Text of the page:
The Drake is already one of the most distinctive buildings in Philadelphia. But if all goes smoothly at next month’s Historical Commission meeting, the Art Deco apartment tower will look even jazzier thanks to the addition of a 2,500-square-foot mural.
The $52,000 project will not adorn the historic building itself, but will instead enliven the low-slung ballroom annex that sits behind the Spruce Street-fronting Drake. Dating back to 1961, this drab accompaniment to the towering majesty of the Drake houses the InterAct Theater Company.
InterAct and the Mural Arts Philadelphia program have partnered on the project, dubbed “The Stage,” which attempts to mirror the kind of rowhouses that face the ballroom from across narrow Hicks Street. The mural will also feature painted trees, mirroring those on the other side of the alleyway, although they will be depicted at a more advanced age and size “as a nod to the future.”
Under the limbs of the illustrated greenery, the city skyline will be portrayed at human height. Just discernable to the passerby, or the playgoer, will be 42 fragmentary excerpts from a variety of play texts associated with InterAct. (The theater company is dedicated to “new and contemporary plays,” so Hamlet’s famous existential question will simply not be there and lines from Godot will never arrive.)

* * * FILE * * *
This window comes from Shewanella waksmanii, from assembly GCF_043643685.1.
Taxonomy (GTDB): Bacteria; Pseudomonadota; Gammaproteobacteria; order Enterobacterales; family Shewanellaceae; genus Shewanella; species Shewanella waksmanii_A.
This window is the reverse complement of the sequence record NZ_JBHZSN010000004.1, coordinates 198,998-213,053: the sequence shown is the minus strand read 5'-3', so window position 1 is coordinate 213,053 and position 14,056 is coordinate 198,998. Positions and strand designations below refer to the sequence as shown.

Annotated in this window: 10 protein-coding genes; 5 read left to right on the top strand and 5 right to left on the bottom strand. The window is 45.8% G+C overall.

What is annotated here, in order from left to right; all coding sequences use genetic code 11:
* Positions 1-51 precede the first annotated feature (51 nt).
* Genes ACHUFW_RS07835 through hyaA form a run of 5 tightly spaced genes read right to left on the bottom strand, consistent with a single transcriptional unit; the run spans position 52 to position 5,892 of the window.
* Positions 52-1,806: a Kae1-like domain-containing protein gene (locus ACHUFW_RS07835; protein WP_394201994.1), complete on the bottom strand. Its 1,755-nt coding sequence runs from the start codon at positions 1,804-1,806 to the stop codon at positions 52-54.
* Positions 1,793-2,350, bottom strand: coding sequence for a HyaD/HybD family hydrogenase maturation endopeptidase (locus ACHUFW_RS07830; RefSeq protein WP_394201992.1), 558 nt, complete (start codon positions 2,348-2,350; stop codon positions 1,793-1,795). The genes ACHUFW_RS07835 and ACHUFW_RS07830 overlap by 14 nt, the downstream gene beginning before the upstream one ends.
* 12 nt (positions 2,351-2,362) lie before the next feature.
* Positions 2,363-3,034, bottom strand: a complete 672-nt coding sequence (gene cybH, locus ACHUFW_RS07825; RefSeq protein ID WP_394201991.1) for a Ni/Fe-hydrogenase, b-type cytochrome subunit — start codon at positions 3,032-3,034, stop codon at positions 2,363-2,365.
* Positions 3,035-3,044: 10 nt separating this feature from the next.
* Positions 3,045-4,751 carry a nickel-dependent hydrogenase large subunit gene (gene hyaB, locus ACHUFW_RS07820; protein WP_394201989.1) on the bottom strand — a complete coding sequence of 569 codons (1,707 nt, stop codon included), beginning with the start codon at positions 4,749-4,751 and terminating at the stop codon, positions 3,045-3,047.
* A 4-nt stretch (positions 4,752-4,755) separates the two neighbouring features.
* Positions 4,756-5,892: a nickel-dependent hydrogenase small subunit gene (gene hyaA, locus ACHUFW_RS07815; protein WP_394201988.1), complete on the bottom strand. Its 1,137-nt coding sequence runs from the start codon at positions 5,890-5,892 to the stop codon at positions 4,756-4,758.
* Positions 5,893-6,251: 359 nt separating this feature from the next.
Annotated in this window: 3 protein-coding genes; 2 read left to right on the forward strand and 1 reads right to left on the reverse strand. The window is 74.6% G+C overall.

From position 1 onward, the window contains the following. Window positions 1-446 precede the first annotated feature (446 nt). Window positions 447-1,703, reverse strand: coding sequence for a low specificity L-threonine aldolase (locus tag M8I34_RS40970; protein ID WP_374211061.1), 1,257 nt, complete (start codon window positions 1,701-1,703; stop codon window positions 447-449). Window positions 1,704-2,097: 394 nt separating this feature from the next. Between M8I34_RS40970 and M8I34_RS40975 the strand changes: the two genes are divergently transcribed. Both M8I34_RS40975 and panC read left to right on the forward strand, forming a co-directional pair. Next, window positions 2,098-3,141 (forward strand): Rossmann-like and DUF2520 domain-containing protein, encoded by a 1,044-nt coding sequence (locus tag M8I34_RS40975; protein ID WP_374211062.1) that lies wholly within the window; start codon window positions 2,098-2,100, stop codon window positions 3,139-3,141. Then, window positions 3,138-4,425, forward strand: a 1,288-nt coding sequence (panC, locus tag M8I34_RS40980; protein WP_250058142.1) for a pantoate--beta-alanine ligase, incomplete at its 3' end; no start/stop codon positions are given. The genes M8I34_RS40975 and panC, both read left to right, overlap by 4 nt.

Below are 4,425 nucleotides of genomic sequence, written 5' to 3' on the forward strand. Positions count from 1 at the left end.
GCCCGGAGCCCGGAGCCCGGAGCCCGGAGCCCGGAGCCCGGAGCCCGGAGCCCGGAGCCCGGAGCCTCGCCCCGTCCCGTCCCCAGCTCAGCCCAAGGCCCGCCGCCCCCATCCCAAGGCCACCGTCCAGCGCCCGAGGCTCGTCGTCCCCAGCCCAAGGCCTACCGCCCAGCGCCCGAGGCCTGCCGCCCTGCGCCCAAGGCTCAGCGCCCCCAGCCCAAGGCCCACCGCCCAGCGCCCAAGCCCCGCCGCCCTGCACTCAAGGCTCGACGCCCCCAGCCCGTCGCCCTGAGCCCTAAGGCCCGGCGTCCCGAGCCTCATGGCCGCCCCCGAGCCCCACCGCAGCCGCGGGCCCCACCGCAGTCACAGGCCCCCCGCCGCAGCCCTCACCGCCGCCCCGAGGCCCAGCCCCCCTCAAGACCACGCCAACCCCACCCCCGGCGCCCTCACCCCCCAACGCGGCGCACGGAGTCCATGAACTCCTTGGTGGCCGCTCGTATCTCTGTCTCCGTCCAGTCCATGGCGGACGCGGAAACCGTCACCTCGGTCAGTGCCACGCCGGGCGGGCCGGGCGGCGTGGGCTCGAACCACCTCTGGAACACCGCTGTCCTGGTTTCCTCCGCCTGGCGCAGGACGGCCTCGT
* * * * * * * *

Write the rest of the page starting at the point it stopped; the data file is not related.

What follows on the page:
At Tuesday’s Architectural Committee meeting, the only concern raised about the project was its color. The Drake is constructed of orange bricks that emit an early autumn warmth, but the mural is largely composed of purple and a deep twilight crimson.
“The primary color of the mural is more of a red and could be more in keeping with that of the exterior cladding of the drake,” said Kim Chantry, a historic planner for the city, in her otherwise enthusiastic staff endorsement of the project.
The Architectural Committee agreed, recommending approval of the project by the larger Historical Commission—but with the suggestion that the coloring be revisited “to make it more harmonious with The Drake.”
The mural is designed by Philadelphia artist Felix St. Fort, a graduate of the University of the Arts. $20,000 will be covered by the city through the Mural Arts program, and the rest will be covered by InterAct Theater.
The only public comment came from the Preservation Alliance’s Patrick Grossi, who noted that his organization has a preservation easement on The Drake. But their power does not extend to the ballroom annex and, in any case, they had no objection to the project.
The next step for the project will be the full Historical Commission, which next meets on August 11, 2017.